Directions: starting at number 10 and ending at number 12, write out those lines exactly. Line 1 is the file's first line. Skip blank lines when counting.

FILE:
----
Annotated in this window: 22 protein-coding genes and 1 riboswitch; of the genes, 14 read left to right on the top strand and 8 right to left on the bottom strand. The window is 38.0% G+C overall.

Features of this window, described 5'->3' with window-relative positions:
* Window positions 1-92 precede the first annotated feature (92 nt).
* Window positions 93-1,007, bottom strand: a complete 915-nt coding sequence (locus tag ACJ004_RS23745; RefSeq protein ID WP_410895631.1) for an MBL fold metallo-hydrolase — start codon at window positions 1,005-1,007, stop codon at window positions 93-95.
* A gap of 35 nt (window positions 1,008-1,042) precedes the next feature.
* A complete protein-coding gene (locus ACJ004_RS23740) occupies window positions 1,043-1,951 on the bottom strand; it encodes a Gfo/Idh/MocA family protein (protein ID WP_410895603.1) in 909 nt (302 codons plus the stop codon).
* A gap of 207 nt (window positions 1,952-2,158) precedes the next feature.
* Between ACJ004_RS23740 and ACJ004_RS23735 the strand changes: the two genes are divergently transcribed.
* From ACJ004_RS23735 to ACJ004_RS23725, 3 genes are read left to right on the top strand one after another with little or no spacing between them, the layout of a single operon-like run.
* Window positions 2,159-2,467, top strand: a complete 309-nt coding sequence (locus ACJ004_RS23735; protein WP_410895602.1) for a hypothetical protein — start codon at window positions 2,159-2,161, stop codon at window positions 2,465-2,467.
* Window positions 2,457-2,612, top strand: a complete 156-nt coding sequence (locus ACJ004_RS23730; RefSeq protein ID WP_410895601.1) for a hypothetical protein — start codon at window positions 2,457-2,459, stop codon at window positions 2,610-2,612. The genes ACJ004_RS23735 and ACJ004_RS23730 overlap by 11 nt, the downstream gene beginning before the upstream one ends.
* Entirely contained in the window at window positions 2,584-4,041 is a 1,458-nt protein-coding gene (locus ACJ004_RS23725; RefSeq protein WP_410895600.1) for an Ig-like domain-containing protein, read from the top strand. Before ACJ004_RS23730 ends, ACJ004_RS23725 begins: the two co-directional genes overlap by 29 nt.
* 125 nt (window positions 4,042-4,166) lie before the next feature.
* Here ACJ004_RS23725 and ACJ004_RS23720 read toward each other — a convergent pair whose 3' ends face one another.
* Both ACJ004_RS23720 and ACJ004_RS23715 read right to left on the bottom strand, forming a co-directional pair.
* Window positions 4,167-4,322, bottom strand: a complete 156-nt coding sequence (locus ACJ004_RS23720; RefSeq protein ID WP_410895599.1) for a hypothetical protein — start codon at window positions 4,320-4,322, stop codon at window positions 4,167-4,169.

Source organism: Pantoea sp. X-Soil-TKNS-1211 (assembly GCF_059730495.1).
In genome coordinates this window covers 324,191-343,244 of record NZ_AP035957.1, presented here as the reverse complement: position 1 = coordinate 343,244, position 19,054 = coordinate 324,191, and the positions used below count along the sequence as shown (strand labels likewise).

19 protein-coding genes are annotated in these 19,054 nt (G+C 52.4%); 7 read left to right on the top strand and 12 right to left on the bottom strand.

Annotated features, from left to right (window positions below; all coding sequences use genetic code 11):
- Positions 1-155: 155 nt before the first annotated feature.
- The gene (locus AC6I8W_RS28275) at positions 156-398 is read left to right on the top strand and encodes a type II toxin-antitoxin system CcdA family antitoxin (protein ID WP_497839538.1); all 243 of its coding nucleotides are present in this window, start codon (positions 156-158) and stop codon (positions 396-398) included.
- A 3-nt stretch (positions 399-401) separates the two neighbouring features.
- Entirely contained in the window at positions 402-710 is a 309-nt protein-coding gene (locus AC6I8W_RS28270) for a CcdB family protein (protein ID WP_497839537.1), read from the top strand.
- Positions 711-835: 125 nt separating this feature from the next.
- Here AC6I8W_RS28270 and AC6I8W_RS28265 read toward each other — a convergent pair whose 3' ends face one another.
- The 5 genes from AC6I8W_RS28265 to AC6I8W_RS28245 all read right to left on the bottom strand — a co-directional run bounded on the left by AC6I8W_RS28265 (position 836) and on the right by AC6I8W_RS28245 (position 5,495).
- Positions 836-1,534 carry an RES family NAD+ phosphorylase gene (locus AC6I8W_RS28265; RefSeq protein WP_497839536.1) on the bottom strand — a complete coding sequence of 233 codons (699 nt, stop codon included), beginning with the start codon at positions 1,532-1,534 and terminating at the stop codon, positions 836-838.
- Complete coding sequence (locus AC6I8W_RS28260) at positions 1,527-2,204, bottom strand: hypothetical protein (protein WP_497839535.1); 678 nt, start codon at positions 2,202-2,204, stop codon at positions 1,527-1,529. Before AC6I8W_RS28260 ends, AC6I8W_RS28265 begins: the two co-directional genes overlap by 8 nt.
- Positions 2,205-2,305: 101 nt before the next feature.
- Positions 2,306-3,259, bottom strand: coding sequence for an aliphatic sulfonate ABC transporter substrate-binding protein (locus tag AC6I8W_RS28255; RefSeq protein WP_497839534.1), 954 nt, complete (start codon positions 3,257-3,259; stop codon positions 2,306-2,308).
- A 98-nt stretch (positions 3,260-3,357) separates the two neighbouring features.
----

* Window positions 2,159-2,467, top strand: a complete 309-nt coding sequence (locus ACJ004_RS23735; protein WP_410895602.1) for a hypothetical protein — start codon at window positions 2,159-2,161, stop codon at window positions 2,465-2,467.
* Window positions 2,457-2,612, top strand: a complete 156-nt coding sequence (locus ACJ004_RS23730; RefSeq protein ID WP_410895601.1) for a hypothetical protein — start codon at window positions 2,457-2,459, stop codon at window positions 2,610-2,612. The genes ACJ004_RS23735 and ACJ004_RS23730 overlap by 11 nt, the downstream gene beginning before the upstream one ends.
* Entirely contained in the window at window positions 2,584-4,041 is a 1,458-nt protein-coding gene (locus ACJ004_RS23725; RefSeq protein WP_410895600.1) for an Ig-like domain-containing protein, read from the top strand. Before ACJ004_RS23730 ends, ACJ004_RS23725 begins: the two co-directional genes overlap by 29 nt.